|RBS Six Nations: Scotland v England|
|Venue: Murrayfield Date: Saturday, 6 February Kick-off: 16:50 GMT|
|Coverage: Watch live on BBC One, BBC One HD, online, tablets, mobiles and BBC Sport app from 1625 GMT; listen on BBC Radio 5 Live; text commentary on BBC Sport website.|
England fly-half George Ford has praised the impact of Jonny Wilkinson after the World Cup winner put on training sessions for the team.
Ford and his fellow 10 Owen Farrell, who will play alongside him at inside centre against Scotland, have been working with Wilkinson at England's training headquarters in the build-up to Saturday's Six Nations opener.
"To have someone like him come in and add something a little bit different for us as 10s has been brilliant. We've learned a lot from him," said Ford.
"He's just a great guy to have around and do different things with."
Wilkinson, England's record points scorer, retired from rugby in 2014 after winning 91 caps for his country.
He was brought into the England camp after an apparent chance meeting with new head coach Eddie Jones in a supermarket.
Ford said: "We turned up one night and Jonny had been there already, on the training centre, kicking balls. He looked like he'd been there a while, and he's still got it.
"His work ethic was unbelievable, probably the best that there's ever been. It does rub off on you, but it's the type of practice he does, rather than the time he spends doing it.
"It's not whether you're out there for two hours, it's what you get out of it, and that's what he's good at, coming up with little practices. Owen might take one thing away from it and I might take another."
|Johnny Wilkinson's England career|
|Debut: 1998||Tries: 6|
|Games: 91||Conversions: 162|
|Starts: 79||Pens: 239|
|Points: 1,179||Drop goals: 36|
Ford used to cadge kicking lessons from Wilkinson as a child, when he would come into England training camps with his father Mike, who was defence coach under Martin Johnson.
"We come up with little skill games, games within games, coming out of the session feeling better about yourself and what you're trying to achieve," said the 22-year-old.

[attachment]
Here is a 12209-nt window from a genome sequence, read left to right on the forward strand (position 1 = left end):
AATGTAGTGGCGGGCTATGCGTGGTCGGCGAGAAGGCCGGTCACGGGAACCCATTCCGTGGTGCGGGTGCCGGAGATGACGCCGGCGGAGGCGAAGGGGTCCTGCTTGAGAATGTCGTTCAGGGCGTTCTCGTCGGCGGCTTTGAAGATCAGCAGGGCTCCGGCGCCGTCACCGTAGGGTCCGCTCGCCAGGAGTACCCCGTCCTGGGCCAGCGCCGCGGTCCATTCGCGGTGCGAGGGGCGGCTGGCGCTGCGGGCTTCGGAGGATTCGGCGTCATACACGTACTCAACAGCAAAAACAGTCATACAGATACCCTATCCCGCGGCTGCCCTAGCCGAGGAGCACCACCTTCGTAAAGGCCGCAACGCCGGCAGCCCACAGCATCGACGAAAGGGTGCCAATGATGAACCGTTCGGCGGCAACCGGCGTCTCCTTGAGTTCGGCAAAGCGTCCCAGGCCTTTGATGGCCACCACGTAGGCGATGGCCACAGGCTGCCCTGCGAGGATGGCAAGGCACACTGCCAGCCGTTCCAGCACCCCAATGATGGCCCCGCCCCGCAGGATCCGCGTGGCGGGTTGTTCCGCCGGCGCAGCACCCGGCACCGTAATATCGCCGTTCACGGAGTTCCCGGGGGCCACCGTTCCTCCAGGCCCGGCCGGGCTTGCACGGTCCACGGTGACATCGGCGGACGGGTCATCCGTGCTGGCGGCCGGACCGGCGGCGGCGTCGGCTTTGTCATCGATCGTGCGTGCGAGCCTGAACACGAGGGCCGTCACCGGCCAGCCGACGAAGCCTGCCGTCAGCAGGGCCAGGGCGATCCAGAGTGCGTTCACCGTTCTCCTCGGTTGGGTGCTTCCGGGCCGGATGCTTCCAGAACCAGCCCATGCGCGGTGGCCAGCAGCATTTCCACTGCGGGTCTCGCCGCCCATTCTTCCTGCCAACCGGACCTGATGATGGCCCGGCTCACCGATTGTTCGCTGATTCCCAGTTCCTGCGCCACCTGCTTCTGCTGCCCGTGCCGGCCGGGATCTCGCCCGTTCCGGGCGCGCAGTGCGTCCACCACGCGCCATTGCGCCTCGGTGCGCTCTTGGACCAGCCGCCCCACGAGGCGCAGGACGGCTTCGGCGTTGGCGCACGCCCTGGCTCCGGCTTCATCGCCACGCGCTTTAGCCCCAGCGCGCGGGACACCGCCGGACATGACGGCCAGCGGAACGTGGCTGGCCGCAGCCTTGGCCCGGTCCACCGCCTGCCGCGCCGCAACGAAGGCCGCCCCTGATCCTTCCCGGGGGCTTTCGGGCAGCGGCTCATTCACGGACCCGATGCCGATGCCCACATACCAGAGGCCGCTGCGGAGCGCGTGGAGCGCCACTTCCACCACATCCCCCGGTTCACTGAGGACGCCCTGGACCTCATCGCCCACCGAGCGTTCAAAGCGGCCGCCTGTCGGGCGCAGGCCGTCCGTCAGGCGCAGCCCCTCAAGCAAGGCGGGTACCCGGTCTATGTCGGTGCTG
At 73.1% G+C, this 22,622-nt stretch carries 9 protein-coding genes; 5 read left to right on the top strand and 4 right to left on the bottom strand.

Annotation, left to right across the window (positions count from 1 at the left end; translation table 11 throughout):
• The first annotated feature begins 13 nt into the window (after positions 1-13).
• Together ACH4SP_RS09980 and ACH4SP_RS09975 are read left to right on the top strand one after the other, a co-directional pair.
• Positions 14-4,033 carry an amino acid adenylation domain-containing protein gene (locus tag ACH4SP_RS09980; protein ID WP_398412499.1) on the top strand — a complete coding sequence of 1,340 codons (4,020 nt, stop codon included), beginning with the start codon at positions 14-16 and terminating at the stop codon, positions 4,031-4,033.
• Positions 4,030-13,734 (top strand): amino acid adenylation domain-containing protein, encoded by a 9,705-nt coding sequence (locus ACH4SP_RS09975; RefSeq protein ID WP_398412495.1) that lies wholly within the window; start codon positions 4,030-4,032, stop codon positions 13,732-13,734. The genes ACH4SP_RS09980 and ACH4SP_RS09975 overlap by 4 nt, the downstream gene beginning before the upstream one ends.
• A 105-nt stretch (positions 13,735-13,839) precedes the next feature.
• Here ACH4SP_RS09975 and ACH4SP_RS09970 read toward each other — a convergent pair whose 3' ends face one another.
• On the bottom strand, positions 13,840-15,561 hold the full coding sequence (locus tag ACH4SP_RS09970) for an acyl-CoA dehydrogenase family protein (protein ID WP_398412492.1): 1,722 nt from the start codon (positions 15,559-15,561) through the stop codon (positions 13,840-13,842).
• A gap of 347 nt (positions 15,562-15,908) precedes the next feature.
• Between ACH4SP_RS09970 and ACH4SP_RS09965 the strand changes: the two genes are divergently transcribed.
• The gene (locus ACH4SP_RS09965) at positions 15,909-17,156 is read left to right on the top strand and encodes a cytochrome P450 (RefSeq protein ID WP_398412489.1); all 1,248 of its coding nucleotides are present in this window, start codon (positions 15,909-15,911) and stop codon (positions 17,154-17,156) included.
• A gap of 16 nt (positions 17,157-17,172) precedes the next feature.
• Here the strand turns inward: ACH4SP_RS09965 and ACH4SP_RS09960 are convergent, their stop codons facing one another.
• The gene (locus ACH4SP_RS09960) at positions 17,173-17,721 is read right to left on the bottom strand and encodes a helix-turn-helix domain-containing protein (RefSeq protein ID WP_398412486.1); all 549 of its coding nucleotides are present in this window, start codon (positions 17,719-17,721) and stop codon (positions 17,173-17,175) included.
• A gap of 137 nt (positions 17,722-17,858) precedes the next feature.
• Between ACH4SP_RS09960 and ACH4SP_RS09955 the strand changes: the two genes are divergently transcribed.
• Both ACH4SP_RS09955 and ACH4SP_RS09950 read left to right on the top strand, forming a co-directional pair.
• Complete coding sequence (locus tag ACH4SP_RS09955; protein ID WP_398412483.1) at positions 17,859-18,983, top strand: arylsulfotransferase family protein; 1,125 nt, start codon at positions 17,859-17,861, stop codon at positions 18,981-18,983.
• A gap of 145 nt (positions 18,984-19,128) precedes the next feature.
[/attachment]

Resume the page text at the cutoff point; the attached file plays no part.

"Jonny's very good at breaking things down, not making everything too outcome-based but coming out feeling good.
"He spoke to us about the influence we could have on the game with our composure and how we go about ourselves - he's played in so many of these games, and to have a chat with him about that was great for me and Owen."
Ford and Farrell are long-time friends and rivals for England's number 10 shirt, with no decision apparently yet made on who will take place-kicking duties against Scotland.
As children, the two sons of rugby league legends would compete against each other when Wigan's St Patrick's school (Farrell) met Halifax's Rishworth School (Ford).
When their fathers moved south to coach and play for Saracens, they shared a school in St George's in Harpenden and lived 10 metres apart on the same Hertfordshire street.
Ford would sometimes do Farrell's homework so the pair could spend longer practising, and he believes those bonds will help the pair at Murrayfield.
"I'm really excited about it," said Ford. "We're two guys who think about the game pretty similar, and we're both used to playing 10 so we can help each other out in terms of managing the game, seeing where the space is and trying to get to that space.
"The understanding's there, and we've played together in age groups many many times. Owen's a great guy to play with in terms of his energy and communication so having him outside me will help me as a 10."
Farrell, meanwhile, is determined to rekindle the enthusiasm of his nation's support after the disappointment of England's World Cup exit at the group stage.
He said: "Hopefully we can put in a performance to get them behind us.
"We're excited about getting out there - I don't know if they're excited about seeing us out there or not, but hopefully after this weekend there'll be something positive to talk about.
"Everyone's talking about style and running rugby, but rugby's about making decisions - if everything went the way you thought it was going to go, everyone would play this brilliant expansive game.
"Rugby gives you different pictures every time you look up, and what's important is that we make as many correct decisions as we can."